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Here are some of the most common issues and how to deal with them.

Don't see your issue here? Try our community or email our support desk.

SSH, Git, and PF Command Line Tool {#ssh}

"Permission denied (publickey)"

  1. Follow our guide to generating your SSH key.
  2. Make sure you're copying your public key into the PHP Fog app console, not your private key.
  3. Flush your ssh-agent cache:

    $ ssh-add -D All identities removed.

"Unauthorized access for user"

This error occurs when you try to use the same SSH key for multiple accounts. You'll have to generate a new key for each account. Check out our guide on using SSH keys with multiple account.

If you continue to see this error, flush your ssh-agent cache:

$ ssh-add -D
All identities removed.

HTTP 500, 502, 503, and 504 Errors {#500}

500: Internal Server Error

HTTP 500 is a generic "catch-all" that indicates that the web server was unable to fulfill the HTTP/S request. This is usually caused by syntax errors, script run times, or deployment issues.

You can usually diagnose this issue by turning on PHP error reporting. Just go to your PHP Fog app console, click on the "Settings" tab, and click the "Display Errors" button. Then go back to your app and you should get a stack trace of where your app is hitting an error.

If you still don't get anything besides an HTTP 500, it's probably an issue with your .htaccess file. Check that file for syntax errors.

502: Bad Gateway

HTTP 502 errors are extremely rare and generally due to an infrastructure failure. If you receive this error, wait a few minutes and try again. If you experience this issue for longer than a few minutes, email us and we'll work to resolve the issue as fast as possible.

503: Service Unavailable

HTTP 503 errors are specified by your app.

504: Gateway Timeout

HTTP 504 errors mean your app is unable to service requests. The load balancers that sit between your app and its HTTP clients are configured to timeout requests after 60 seconds. So after the load balancer receives the initial request and forwards it to your app server, if the load balancer doesn't receive anything for 60 seconds, it returns a 504 error to the client.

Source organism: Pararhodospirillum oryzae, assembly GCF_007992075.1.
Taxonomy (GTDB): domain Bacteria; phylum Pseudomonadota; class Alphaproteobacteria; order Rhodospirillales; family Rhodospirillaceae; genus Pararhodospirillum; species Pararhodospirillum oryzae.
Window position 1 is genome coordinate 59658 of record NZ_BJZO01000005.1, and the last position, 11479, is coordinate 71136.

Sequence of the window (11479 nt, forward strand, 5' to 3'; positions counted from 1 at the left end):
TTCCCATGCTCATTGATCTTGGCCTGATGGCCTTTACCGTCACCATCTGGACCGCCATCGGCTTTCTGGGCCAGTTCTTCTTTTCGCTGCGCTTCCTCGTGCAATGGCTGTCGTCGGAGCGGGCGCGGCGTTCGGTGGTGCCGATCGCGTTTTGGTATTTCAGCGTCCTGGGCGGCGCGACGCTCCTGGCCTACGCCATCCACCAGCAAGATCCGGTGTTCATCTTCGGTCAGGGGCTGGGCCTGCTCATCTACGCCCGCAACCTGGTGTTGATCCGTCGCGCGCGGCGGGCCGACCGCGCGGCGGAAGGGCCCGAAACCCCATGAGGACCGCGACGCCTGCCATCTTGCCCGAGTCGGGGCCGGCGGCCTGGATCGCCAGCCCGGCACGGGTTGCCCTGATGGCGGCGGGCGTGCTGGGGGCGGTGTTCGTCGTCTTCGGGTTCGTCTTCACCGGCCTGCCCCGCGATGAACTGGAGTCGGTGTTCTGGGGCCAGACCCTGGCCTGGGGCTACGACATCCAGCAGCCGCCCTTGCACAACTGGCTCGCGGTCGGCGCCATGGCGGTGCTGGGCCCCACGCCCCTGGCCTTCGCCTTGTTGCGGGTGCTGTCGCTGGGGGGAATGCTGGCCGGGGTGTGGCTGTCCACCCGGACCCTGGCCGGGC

Timeouts can be caused by a a variety of reasons, but the two most common are: 1. CPU over-utilization, and 2. blocking sync calls to other services.


If your app is on a Shared or Silver Cloud, the CPU utilization is throttled in "Bursts". These plans provide a small amount of consistent CPU resources and allow your application to burst CPU capacity when additional cycles are available. They are well suited for lower throughput applications and web sites that consume significant compute cycles periodically. If the processing takes longer than a burst, the processing gets heavily throttled. This means something that can take just a few seconds on your desktop might take much longer on these plans and therefore cause the HTTP request to timeout.

Processes that can cause this include:

  • Rendering an image or PDF
  • XML parsing of a large file
  • Heavy calculations (e.g. Fourier transform of an MP3)

Blocking calls to other services

If your application makes calls to third-party services these calls may be blocking. That is, when your applications make a call to a method like file_get_contents() it won't finish until the full HTTP transaction is complete. Making too many calls like this may cause the time to complete all the transactions longer than the timeout period.

Calls that can cause this include:

  • Sending email
  • Calling remote APIs (e.g. Twitter, Facebook, etc)
  • Web-scraping


  • Take full advantage of caching.

  • Upgrade your Cloud.

    Gold and Platinum Clouds provide consistent processing power. This is a simple answer, but it's not necessarily the right one for every case. If your app's processes consistently take too long, this might not help.

  • Use asynchronous calls instead of synchronous calls.

    This only makes sense when your application doesn't need the returned value. Check out this StackOverflow question on asynchronous PHP calls for more information.

  • Off-load heavy processing to an external service.

    Try our IronWorker add-on to take some of the asynchronous processing load from your app server. Or, you can create a new Amazon EC2 server dedicated to the heavy processing (the "worker"), and use Amazon's Simple Queue Service to queue jobs. This allows your app to add jobs to the queue and then the worker can pull and process them as it becomes available.

SSL {#ssl}

"Doman name mismatch"

A domain name mismatch means that the domain name on your certificate doesn't match your app's actual URL. For example, your certificate might say "" while your app's domain is actually "".

Solution: Change your app's domain name to match the certificate. Alternatively, you can have a new certificate issued to match your app's domain name (this includes wildcard certificates, e.g. "\*").

"Cannot verify"

The most common reason your browser cannot verify your app is an expired certificate.

Solution: Have your Certificate Authority update your certificate.

Certificate Authority says I need a CSR.

Solution: To generate a CSR on your local machine for PHP Fog check out this document.

"Not a valid RSA key"

PHP Fog takes certifications in RSA and DSA formats.

If you're getting this error, you can run your key through a converter:

{: .prettyprint} $ openssl rsa -in domain.key -out domain_new.key

After running this command, your new file format should look like this:

encrypted text 

Forcing HTTPS {#https}

Using .htaccess rules to force HTTPS is complicated by the presence of the load balancers. If you're running into a redirect loop, try forwarding by protocol instead of by port:

{: .prettyprint} RewriteCond %{HTTP:X-Forwarded-Proto} https

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